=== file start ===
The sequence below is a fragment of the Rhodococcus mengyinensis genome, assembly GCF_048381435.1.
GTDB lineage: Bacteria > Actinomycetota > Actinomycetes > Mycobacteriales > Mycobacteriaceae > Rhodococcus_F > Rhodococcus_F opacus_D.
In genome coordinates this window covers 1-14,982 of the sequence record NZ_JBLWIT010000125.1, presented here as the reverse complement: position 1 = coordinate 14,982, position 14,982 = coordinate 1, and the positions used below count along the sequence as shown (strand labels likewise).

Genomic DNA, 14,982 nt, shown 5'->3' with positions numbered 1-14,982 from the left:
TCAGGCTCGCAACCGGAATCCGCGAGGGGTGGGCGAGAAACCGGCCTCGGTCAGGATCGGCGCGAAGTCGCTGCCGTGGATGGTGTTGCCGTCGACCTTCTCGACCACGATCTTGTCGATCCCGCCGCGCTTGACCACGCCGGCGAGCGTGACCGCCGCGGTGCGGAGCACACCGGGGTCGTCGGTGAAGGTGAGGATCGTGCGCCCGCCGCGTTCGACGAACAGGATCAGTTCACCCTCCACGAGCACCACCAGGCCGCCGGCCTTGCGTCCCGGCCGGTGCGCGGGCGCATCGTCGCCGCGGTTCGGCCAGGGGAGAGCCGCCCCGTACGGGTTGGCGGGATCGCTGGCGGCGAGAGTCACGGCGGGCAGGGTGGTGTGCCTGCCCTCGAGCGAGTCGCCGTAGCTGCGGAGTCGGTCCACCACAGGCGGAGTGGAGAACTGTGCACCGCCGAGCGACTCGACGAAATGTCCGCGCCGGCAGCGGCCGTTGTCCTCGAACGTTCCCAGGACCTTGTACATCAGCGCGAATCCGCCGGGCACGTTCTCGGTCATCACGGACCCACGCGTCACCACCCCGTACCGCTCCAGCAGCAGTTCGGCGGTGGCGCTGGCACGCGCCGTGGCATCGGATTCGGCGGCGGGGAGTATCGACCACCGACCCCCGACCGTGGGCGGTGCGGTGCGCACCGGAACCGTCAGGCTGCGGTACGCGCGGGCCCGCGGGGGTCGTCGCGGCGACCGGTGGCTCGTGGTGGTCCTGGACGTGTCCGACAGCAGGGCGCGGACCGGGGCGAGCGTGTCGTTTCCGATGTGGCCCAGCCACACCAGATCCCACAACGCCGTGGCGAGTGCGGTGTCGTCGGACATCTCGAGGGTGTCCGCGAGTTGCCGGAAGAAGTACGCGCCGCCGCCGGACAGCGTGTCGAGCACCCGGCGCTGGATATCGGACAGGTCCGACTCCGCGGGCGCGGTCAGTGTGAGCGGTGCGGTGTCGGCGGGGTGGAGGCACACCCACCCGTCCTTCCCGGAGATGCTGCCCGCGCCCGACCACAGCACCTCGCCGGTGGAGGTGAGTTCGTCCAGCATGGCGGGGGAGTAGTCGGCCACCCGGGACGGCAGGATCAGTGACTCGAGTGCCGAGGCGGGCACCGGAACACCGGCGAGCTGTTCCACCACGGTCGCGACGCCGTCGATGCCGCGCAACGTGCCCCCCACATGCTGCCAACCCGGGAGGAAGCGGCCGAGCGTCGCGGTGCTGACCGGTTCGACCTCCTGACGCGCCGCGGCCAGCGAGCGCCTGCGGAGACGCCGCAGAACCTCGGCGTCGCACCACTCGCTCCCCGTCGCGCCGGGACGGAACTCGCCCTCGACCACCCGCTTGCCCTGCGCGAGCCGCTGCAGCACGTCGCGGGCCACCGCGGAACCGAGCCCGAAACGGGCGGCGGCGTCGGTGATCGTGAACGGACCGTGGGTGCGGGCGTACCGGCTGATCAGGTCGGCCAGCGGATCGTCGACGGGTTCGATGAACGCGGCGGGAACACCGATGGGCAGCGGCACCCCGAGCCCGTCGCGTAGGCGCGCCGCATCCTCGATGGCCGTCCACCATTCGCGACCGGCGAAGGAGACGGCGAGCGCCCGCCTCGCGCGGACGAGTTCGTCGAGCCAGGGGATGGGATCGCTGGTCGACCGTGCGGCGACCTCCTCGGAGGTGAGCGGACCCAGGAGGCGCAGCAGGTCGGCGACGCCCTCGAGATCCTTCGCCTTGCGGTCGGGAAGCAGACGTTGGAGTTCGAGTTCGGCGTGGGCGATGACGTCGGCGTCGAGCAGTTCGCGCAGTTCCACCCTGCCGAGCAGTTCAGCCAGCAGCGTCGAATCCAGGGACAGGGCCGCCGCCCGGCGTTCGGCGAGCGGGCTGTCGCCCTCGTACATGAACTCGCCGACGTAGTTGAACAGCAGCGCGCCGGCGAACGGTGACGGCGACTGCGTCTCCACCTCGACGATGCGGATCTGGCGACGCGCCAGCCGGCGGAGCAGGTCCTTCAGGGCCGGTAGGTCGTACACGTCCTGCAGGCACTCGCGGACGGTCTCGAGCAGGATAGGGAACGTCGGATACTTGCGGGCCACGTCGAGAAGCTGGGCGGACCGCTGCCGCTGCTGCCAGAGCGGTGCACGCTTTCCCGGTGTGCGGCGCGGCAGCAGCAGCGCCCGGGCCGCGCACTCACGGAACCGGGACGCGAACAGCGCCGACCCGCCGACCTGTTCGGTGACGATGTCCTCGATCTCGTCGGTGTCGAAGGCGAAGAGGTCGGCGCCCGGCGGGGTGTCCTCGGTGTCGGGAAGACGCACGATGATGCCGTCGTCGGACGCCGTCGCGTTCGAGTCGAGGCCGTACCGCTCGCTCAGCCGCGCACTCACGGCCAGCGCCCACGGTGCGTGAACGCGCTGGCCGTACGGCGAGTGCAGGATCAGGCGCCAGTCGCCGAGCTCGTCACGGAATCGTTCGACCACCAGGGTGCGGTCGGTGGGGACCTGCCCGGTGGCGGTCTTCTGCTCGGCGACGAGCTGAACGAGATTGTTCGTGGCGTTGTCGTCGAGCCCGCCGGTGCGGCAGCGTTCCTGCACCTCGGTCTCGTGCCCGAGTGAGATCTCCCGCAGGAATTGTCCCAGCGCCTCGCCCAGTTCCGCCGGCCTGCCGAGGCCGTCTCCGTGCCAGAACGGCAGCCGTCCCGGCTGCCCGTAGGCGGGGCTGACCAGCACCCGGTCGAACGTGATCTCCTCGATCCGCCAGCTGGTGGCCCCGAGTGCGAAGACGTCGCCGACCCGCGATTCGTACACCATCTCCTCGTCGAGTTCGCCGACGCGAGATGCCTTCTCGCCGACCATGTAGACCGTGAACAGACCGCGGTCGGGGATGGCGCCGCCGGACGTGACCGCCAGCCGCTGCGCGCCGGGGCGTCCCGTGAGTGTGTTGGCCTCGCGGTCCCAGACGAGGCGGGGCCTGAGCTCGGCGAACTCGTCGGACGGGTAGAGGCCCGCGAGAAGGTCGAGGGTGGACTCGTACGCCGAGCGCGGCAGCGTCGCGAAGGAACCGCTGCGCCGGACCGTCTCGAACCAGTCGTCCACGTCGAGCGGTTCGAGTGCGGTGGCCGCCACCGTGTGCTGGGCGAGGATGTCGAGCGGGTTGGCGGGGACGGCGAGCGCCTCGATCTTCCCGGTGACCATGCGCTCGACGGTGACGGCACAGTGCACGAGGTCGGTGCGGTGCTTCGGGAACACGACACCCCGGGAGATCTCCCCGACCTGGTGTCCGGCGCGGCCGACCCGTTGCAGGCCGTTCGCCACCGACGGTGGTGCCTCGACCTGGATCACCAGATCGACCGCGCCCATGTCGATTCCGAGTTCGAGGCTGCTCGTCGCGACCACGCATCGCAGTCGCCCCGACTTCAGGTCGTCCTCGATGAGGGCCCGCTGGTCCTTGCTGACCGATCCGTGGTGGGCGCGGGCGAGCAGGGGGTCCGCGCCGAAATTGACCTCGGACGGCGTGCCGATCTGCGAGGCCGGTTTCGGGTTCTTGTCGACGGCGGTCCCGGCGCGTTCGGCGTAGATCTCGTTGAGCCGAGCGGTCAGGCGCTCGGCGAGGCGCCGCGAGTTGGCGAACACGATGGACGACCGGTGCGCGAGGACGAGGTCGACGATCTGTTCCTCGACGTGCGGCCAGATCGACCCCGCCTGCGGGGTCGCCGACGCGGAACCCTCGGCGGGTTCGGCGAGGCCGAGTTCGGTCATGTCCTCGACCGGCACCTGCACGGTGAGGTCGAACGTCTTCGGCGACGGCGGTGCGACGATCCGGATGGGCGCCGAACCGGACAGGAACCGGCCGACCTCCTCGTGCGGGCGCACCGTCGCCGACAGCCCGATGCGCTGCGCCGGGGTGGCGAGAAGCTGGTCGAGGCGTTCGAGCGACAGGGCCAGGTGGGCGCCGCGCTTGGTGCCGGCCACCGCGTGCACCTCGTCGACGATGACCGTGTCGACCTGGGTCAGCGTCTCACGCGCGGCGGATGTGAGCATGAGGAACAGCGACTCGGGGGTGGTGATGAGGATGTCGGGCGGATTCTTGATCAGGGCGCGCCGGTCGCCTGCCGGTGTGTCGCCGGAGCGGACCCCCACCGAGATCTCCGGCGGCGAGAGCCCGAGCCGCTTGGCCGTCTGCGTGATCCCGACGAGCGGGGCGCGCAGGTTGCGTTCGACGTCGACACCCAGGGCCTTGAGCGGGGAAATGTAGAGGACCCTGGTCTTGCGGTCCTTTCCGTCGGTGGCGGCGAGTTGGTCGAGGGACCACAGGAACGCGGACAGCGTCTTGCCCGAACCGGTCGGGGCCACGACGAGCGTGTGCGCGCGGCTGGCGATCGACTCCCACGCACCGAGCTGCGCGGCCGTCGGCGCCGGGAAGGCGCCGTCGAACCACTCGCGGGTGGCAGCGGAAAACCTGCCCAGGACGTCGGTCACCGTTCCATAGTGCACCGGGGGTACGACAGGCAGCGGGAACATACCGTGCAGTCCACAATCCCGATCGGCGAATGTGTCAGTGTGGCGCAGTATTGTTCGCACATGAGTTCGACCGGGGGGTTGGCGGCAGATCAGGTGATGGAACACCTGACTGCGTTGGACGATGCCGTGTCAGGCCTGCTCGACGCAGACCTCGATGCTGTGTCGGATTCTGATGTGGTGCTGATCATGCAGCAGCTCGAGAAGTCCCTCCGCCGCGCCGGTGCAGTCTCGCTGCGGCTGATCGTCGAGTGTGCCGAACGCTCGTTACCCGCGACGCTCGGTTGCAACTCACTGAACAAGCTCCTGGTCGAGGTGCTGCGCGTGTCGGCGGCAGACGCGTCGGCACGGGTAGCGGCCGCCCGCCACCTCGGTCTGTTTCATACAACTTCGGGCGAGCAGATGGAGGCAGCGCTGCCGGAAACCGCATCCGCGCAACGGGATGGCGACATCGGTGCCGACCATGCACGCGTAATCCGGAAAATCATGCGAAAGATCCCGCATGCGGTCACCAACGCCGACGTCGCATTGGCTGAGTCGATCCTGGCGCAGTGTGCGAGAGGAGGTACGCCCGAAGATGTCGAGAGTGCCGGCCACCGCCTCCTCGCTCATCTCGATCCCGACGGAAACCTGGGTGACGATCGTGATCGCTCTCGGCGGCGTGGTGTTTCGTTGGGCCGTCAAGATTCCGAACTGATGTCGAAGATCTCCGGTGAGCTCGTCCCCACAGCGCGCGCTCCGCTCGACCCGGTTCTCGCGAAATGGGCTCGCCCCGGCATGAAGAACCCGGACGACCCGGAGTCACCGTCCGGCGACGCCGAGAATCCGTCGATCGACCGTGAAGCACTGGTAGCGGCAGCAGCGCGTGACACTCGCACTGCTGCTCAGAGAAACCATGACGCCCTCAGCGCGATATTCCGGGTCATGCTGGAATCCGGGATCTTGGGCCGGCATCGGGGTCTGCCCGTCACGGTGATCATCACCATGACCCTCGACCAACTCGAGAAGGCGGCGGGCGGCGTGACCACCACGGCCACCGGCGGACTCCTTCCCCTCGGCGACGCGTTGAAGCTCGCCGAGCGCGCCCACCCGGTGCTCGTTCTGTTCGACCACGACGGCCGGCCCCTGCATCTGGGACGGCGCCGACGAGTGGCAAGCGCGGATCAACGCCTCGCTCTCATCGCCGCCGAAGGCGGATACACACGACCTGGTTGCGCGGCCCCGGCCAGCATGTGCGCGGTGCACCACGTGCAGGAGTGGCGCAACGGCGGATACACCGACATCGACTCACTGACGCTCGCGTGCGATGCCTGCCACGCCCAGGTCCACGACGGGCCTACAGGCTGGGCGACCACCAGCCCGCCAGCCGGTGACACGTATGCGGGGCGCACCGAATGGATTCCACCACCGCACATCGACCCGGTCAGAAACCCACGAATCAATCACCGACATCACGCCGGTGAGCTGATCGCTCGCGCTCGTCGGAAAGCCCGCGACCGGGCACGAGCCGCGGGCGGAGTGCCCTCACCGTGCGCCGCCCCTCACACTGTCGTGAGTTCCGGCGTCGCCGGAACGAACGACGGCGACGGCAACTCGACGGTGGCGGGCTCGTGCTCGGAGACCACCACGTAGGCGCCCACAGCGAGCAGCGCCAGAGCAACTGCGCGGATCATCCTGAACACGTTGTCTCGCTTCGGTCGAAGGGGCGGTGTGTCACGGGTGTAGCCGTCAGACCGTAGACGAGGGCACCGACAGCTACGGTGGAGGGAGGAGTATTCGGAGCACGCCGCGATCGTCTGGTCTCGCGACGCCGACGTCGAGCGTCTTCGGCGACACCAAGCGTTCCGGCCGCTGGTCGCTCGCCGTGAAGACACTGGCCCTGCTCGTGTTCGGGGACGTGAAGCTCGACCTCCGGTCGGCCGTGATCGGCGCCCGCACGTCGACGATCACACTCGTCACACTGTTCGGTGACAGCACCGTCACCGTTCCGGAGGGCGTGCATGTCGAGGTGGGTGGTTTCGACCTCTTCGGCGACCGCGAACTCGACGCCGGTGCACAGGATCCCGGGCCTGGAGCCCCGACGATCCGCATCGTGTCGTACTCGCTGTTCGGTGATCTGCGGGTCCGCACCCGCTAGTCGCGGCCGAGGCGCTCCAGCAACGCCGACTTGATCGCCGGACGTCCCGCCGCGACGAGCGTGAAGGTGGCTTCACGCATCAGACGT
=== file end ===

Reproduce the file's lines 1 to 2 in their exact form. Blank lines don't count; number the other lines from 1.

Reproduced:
The sequence below is a fragment of the Rhodococcus mengyinensis genome, assembly GCF_048381435.1.
GTDB lineage: Bacteria > Actinomycetota > Actinomycetes > Mycobacteriales > Mycobacteriaceae > Rhodococcus_F > Rhodococcus_F opacus_D.